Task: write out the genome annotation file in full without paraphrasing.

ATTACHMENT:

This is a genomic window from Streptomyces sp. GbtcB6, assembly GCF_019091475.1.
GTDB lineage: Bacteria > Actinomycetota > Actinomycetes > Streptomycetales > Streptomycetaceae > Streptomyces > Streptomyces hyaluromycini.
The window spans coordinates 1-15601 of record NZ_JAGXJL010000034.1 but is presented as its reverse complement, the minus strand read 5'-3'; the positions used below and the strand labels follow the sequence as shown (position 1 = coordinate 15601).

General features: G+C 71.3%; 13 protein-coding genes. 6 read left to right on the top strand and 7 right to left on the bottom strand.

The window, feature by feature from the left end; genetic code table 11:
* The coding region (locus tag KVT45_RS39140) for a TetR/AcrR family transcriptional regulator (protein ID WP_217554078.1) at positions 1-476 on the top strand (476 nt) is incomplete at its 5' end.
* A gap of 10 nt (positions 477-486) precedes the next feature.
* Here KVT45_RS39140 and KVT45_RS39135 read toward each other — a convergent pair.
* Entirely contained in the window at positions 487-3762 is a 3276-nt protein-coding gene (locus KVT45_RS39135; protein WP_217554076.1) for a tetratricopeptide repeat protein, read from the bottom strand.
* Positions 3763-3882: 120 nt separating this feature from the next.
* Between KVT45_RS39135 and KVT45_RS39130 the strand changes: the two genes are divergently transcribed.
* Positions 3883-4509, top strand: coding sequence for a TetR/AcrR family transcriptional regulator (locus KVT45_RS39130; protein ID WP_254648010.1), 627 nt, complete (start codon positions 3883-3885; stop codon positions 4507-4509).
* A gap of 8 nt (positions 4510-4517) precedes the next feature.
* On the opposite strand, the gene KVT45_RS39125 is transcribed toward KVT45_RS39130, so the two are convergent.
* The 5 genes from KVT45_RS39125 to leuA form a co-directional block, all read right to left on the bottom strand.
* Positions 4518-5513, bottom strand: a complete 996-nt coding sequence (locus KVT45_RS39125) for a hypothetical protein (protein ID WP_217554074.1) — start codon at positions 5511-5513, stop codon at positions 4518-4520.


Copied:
This is a genomic window from Streptomyces sp. GbtcB6, assembly GCF_019091475.1.
GTDB lineage: Bacteria > Actinomycetota > Actinomycetes > Streptomycetales > Streptomycetaceae > Streptomyces > Streptomyces hyaluromycini.
The window spans coordinates 1-15601 of record NZ_JAGXJL010000034.1 but is presented as its reverse complement, the minus strand read 5'-3'; the positions used below and the strand labels follow the sequence as shown (position 1 = coordinate 15601).

General features: G+C 71.3%; 13 protein-coding genes. 6 read left to right on the top strand and 7 right to left on the bottom strand.

The window, feature by feature from the left end; genetic code table 11:
* The coding region (locus tag KVT45_RS39140) for a TetR/AcrR family transcriptional regulator (protein ID WP_217554078.1) at positions 1-476 on the top strand (476 nt) is incomplete at its 5' end.
* A gap of 10 nt (positions 477-486) precedes the next feature.
* Here KVT45_RS39140 and KVT45_RS39135 read toward each other — a convergent pair.
* Entirely contained in the window at positions 487-3762 is a 3276-nt protein-coding gene (locus KVT45_RS39135; protein WP_217554076.1) for a tetratricopeptide repeat protein, read from the bottom strand.
* Positions 3763-3882: 120 nt separating this feature from the next.
* Between KVT45_RS39135 and KVT45_RS39130 the strand changes: the two genes are divergently transcribed.
* Positions 3883-4509, top strand: coding sequence for a TetR/AcrR family transcriptional regulator (locus KVT45_RS39130; protein ID WP_254648010.1), 627 nt, complete (start codon positions 3883-3885; stop codon positions 4507-4509).
* A gap of 8 nt (positions 4510-4517) precedes the next feature.
* On the opposite strand, the gene KVT45_RS39125 is transcribed toward KVT45_RS39130, so the two are convergent.
* The 5 genes from KVT45_RS39125 to leuA form a co-directional block, all read right to left on the bottom strand.
* Positions 4518-5513, bottom strand: a complete 996-nt coding sequence (locus KVT45_RS39125) for a hypothetical protein (protein ID WP_217554074.1) — start codon at positions 5511-5513, stop codon at positions 4518-4520.